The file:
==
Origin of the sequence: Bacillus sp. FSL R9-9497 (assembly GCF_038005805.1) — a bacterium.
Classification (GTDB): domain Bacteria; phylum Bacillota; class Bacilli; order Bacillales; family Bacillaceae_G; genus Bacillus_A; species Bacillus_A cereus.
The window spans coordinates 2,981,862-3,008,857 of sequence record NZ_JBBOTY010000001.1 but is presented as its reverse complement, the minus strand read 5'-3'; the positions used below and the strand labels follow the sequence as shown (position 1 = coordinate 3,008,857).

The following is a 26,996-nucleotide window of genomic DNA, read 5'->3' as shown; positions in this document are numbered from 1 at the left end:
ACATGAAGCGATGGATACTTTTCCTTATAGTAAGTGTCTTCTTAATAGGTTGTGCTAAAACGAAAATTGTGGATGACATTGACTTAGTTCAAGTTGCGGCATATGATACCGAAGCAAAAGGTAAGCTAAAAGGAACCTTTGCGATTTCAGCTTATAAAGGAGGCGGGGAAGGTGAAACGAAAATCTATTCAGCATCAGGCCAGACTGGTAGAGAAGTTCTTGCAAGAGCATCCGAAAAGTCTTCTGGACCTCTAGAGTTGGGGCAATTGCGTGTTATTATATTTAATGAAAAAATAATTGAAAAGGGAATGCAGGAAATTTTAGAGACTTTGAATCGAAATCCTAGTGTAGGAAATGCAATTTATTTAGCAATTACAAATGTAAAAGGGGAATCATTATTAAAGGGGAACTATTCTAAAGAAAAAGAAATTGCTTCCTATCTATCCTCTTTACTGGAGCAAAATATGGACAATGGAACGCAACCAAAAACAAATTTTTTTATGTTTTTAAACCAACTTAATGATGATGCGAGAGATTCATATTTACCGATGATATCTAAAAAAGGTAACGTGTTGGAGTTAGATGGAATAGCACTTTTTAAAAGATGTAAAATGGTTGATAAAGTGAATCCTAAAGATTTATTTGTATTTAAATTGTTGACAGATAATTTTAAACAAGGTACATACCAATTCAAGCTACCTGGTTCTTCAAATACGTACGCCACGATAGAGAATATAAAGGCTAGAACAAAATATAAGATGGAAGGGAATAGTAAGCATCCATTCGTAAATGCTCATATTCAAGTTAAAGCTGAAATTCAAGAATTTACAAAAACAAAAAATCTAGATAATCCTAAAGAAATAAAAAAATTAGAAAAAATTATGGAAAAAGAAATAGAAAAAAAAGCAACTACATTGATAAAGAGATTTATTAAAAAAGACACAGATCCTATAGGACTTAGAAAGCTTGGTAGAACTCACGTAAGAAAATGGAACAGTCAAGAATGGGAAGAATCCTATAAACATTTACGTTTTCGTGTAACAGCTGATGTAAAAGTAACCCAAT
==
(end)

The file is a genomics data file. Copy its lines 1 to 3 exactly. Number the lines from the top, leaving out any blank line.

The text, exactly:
Origin of the sequence: Bacillus sp. FSL R9-9497 (assembly GCF_038005805.1) — a bacterium.
Classification (GTDB): domain Bacteria; phylum Bacillota; class Bacilli; order Bacillales; family Bacillaceae_G; genus Bacillus_A; species Bacillus_A cereus.
The window spans coordinates 2,981,862-3,008,857 of sequence record NZ_JBBOTY010000001.1 but is presented as its reverse complement, the minus strand read 5'-3'; the positions used below and the strand labels follow the sequence as shown (position 1 = coordinate 3,008,857).